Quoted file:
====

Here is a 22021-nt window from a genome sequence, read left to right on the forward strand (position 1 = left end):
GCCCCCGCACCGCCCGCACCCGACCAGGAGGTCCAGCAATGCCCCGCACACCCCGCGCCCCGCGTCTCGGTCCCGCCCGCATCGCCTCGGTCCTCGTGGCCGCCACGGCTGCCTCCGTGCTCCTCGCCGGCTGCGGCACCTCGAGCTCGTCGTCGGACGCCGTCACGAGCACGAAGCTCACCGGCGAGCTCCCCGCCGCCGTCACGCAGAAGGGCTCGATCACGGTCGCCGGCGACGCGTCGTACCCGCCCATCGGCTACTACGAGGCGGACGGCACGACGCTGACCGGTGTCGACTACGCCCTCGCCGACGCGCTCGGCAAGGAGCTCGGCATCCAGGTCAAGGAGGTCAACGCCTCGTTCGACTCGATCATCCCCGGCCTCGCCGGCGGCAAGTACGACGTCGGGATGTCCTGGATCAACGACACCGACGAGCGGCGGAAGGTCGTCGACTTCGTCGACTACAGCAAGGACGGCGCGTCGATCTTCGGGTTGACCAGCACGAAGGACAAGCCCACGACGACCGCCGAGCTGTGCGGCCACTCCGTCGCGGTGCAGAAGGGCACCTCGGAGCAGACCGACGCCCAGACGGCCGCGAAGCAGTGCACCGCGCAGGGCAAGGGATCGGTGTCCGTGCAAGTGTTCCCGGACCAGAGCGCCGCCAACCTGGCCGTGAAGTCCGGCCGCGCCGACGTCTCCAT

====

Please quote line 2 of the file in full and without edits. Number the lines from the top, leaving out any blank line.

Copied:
GCCCCCGCACCGCCCGCACCCGACCAGGAGGTCCAGCAATGCCCCGCACACCCCGCGCCCCGCGTCTCGGTCCCGCCCGCATCGCCTCGGTCCTCGTGGCCGCCACGGCTGCCTCCGTGCTCCTCGCCGGCTGCGGCACCTCGAGCTCGTCGTCGGACGCCGTCACGAGCACGAAGCTCACCGGCGAGCTCCCCGCCGCCGTCACGCAGAAGGGCTCGATCACGGTCGCCGGCGACGCGTCGTACCCGCCCATCGGCTACTACGAGGCGGACGGCACGACGCTGACCGGTGTCGACTACGCCCTCGCCGACGCGCTCGGCAAGGAGCTCGGCATCCAGGTCAAGGAGGTCAACGCCTCGTTCGACTCGATCATCCCCGGCCTCGCCGGCGGCAAGTACGACGTCGGGATGTCCTGGATCAACGACACCGACGAGCGGCGGAAGGTCGTCGACTTCGTCGACTACAGCAAGGACGGCGCGTCGATCTTCGGGTTGACCAGCACGAAGGACAAGCCCACGACGACCGCCGAGCTGTGCGGCCACTCCGTCGCGGTGCAGAAGGGCACCTCGGAGCAGACCGACGCCCAGACGGCCGCGAAGCAGTGCACCGCGCAGGGCAAGGGATCGGTGTCCGTGCAAGTGTTCCCGGACCAGAGCGCCGCCAACCTGGCCGTGAAGTCCGGCCGCGCCGACGTCTCCAT